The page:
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Mechanistic Landscape Modeling of Drought Effects

Photo of Precipitation manipulation experiment, Sevellita LTER, New Mexico. The troughs exist to limit precipitation on plants, simulating drought conditions. William T. Pockman, University of New MexicoPrecipitation manipulation experiment, Sevellita LTER, New Mexico. The troughs exist to limit precipitation on plants, simulating drought conditions. William T. Pockman, University of New MexicoSnapshot : Drought is expected to become more prevalent and will probably be a major factor in increasing tree mortality. Landscape-scale forest models have very weak links between precipitation extremes and forest growth and mortality. Forest Service researchers developed a relatively mechanistic model to link water availability and tree species growth and tested it using data from a field precipitation manipulation experiment in a piñon-juniper ecosystem in New Mexico. The approach should better link temperature and precipitation to tree species competition for light and water in forest landscape models; thus, greatly improving their utility for climate change research.

Principal Investigators(s) :
Gustafson, Eric J. 
Research Station : Northern Research Station (NRS)
Year : 2014
Highlight ID : 597

Summary

Forest landscape models are used by managers and policy makers to make projections of future ecosystem dynamics, but the links in such models between the fundamental drivers of temperature and precipitation and the projected responses are weak and indirect. Forest Service researchers developed a relatively mechanistic method to simulate the effects of changing precipitation on species competition within the LANDIS-II Forest Landscape Simulation Model by embedding the net primary productivity, or PnET, ecophysiology model into the functions that compute species growth and competition. Capitalizing on data from a field precipitation manipulation experiment in a piñon-juniper ecosystem in New Mexico, researchers showed that the model successfully predicted growth and physiological stress under drought and irrigation treatments. The approach shows great promise for modeling the physiological effects of the competition for light and water as a primary determinant of the outcome of interacting succession and disturbance processes that structure forests at landscape scales.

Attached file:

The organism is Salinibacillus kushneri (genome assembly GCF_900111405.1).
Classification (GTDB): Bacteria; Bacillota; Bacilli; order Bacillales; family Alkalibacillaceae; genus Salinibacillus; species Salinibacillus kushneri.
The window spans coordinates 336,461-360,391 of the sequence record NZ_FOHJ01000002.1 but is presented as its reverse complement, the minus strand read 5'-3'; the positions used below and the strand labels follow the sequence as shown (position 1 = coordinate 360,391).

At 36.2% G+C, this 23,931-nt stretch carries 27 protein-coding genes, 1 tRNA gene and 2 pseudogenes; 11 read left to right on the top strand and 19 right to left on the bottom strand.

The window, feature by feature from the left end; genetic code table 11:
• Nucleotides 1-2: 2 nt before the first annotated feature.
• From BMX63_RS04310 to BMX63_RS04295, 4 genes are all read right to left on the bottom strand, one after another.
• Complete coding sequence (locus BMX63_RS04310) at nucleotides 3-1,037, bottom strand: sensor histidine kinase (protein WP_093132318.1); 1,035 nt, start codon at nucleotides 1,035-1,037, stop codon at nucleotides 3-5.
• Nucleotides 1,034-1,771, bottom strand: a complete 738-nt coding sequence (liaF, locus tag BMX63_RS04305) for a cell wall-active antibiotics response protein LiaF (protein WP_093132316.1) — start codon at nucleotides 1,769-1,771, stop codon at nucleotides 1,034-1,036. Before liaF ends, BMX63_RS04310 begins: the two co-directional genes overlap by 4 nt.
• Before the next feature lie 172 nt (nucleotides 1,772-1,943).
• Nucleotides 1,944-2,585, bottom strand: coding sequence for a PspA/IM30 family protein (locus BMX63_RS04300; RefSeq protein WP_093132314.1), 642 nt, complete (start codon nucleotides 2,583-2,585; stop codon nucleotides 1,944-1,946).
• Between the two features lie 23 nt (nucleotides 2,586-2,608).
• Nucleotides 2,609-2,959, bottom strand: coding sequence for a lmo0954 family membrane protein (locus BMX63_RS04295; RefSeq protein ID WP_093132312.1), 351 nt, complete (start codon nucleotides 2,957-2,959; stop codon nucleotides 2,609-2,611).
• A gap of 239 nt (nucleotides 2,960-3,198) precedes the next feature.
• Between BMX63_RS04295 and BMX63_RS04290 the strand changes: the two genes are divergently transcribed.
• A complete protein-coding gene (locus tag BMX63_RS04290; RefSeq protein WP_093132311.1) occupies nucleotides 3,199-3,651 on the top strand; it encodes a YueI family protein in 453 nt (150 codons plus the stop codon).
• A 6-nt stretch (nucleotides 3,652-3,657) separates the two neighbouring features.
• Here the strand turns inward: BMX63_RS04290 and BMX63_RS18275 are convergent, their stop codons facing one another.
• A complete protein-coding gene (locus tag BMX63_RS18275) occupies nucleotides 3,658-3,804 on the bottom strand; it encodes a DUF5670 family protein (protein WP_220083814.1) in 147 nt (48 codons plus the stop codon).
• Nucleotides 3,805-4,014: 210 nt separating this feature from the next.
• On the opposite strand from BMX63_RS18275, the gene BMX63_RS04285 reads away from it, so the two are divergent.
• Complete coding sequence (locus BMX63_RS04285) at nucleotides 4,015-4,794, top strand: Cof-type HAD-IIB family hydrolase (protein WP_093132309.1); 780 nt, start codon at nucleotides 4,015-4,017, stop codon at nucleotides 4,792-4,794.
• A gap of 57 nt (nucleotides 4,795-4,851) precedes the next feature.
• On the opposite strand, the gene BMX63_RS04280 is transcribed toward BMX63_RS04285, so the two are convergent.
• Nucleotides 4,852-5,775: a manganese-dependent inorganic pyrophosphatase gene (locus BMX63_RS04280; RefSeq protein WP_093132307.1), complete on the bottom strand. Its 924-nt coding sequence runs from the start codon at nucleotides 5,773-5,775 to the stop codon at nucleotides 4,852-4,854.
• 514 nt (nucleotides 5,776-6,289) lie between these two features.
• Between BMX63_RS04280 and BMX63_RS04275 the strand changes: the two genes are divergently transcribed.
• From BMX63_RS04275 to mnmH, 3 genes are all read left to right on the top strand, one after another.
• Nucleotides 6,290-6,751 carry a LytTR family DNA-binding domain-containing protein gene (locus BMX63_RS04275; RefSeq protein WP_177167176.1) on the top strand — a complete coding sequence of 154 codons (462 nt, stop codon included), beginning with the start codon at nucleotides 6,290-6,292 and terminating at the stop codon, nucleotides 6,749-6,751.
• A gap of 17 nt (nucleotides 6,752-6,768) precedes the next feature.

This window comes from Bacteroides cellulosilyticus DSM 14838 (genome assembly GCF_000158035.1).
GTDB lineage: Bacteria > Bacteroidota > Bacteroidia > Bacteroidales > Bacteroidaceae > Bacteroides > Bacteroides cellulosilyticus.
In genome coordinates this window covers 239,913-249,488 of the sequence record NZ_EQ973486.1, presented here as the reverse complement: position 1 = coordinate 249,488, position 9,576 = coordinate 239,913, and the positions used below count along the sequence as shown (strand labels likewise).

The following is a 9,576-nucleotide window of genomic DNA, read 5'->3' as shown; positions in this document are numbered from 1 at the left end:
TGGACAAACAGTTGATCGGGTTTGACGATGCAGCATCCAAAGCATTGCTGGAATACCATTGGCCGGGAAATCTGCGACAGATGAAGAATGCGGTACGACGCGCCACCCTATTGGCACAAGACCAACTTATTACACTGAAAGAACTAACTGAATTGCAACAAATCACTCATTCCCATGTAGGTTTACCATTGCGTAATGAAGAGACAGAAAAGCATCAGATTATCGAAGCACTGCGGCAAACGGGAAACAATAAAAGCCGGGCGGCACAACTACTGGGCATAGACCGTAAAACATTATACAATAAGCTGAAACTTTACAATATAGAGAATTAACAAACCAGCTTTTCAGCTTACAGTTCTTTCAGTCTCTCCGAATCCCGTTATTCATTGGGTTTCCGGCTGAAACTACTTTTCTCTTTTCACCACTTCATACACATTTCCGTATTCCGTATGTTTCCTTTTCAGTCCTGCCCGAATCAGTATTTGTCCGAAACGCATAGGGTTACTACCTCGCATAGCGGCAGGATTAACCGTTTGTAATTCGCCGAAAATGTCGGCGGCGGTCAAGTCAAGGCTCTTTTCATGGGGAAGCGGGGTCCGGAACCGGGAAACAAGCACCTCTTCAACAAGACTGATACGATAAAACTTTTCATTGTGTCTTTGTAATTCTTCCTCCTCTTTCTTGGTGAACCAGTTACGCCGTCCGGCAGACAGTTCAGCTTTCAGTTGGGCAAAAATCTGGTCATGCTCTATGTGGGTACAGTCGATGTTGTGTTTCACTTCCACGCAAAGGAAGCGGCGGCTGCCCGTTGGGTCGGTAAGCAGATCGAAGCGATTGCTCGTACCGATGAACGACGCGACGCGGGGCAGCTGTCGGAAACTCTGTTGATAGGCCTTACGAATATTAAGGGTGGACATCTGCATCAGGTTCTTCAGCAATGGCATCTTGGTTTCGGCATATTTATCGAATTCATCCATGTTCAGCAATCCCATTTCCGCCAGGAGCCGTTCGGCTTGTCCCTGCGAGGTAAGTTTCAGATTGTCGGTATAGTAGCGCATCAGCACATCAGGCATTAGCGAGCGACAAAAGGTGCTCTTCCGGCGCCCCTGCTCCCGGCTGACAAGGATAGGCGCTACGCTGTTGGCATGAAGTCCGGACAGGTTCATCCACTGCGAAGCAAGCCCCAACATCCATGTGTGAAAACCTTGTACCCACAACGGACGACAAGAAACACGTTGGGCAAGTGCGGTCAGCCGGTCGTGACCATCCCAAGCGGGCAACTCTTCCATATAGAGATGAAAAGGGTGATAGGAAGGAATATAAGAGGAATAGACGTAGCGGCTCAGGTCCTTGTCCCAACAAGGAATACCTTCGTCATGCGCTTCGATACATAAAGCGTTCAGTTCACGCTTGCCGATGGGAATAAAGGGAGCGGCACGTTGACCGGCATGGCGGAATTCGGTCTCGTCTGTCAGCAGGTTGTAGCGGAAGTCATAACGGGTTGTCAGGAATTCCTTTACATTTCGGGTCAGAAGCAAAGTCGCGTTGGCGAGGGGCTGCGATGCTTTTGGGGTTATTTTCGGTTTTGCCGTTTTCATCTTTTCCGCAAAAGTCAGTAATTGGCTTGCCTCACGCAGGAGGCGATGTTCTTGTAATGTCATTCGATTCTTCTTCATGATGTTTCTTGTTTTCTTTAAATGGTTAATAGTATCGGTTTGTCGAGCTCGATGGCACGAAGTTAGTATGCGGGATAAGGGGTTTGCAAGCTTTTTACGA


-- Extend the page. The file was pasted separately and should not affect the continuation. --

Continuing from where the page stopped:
Forest Service Partners

External Partners

 
  • Arjan De Bruijn, Purdue University
  • Robert E. Pangle, Jean-Marc Limousin,and William T. Pockman, University of New Mexico
  • and Nate G. McDowell and Jordan D. Muss, Los Alamos National Laboratory